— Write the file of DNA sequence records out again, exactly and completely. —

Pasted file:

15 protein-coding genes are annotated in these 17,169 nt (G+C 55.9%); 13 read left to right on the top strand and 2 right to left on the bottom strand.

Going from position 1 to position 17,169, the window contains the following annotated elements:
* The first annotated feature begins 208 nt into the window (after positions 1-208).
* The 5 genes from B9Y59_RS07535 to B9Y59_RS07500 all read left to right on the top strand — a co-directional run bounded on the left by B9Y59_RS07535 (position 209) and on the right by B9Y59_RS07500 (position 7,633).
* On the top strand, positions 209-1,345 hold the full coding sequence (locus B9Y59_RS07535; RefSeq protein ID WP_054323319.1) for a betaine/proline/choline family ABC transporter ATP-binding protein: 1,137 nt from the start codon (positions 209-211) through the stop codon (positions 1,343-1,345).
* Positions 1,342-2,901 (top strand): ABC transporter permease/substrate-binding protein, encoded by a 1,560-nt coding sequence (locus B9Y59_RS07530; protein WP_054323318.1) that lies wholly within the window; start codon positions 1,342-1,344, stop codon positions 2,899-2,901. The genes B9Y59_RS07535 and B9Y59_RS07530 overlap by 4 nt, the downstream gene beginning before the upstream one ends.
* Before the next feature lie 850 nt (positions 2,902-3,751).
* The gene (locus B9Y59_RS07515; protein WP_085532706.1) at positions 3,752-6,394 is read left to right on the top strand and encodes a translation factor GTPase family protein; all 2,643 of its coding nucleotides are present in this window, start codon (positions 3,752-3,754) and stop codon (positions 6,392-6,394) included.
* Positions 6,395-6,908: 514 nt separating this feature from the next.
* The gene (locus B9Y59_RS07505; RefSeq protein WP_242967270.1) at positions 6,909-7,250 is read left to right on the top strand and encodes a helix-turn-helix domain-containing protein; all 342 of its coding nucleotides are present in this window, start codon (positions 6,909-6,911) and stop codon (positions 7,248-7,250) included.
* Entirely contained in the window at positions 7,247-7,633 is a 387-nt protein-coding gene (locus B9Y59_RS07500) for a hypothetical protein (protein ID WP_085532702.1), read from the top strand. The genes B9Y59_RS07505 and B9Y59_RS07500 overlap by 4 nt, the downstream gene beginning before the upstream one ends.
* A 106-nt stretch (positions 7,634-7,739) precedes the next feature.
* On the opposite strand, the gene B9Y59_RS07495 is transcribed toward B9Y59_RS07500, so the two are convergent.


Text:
15 protein-coding genes are annotated in these 17,169 nt (G+C 55.9%); 13 read left to right on the top strand and 2 right to left on the bottom strand.

Going from position 1 to position 17,169, the window contains the following annotated elements:
* The first annotated feature begins 208 nt into the window (after positions 1-208).
* The 5 genes from B9Y59_RS07535 to B9Y59_RS07500 all read left to right on the top strand — a co-directional run bounded on the left by B9Y59_RS07535 (position 209) and on the right by B9Y59_RS07500 (position 7,633).
* On the top strand, positions 209-1,345 hold the full coding sequence (locus B9Y59_RS07535; RefSeq protein ID WP_054323319.1) for a betaine/proline/choline family ABC transporter ATP-binding protein: 1,137 nt from the start codon (positions 209-211) through the stop codon (positions 1,343-1,345).
* Positions 1,342-2,901 (top strand): ABC transporter permease/substrate-binding protein, encoded by a 1,560-nt coding sequence (locus B9Y59_RS07530; protein WP_054323318.1) that lies wholly within the window; start codon positions 1,342-1,344, stop codon positions 2,899-2,901. The genes B9Y59_RS07535 and B9Y59_RS07530 overlap by 4 nt, the downstream gene beginning before the upstream one ends.
* Before the next feature lie 850 nt (positions 2,902-3,751).
* The gene (locus B9Y59_RS07515; protein WP_085532706.1) at positions 3,752-6,394 is read left to right on the top strand and encodes a translation factor GTPase family protein; all 2,643 of its coding nucleotides are present in this window, start codon (positions 3,752-3,754) and stop codon (positions 6,392-6,394) included.
* Positions 6,395-6,908: 514 nt separating this feature from the next.
* The gene (locus B9Y59_RS07505; RefSeq protein WP_242967270.1) at positions 6,909-7,250 is read left to right on the top strand and encodes a helix-turn-helix domain-containing protein; all 342 of its coding nucleotides are present in this window, start codon (positions 6,909-6,911) and stop codon (positions 7,248-7,250) included.
* Entirely contained in the window at positions 7,247-7,633 is a 387-nt protein-coding gene (locus B9Y59_RS07500) for a hypothetical protein (protein ID WP_085532702.1), read from the top strand. The genes B9Y59_RS07505 and B9Y59_RS07500 overlap by 4 nt, the downstream gene beginning before the upstream one ends.
* A 106-nt stretch (positions 7,634-7,739) precedes the next feature.
* On the opposite strand, the gene B9Y59_RS07495 is transcribed toward B9Y59_RS07500, so the two are convergent.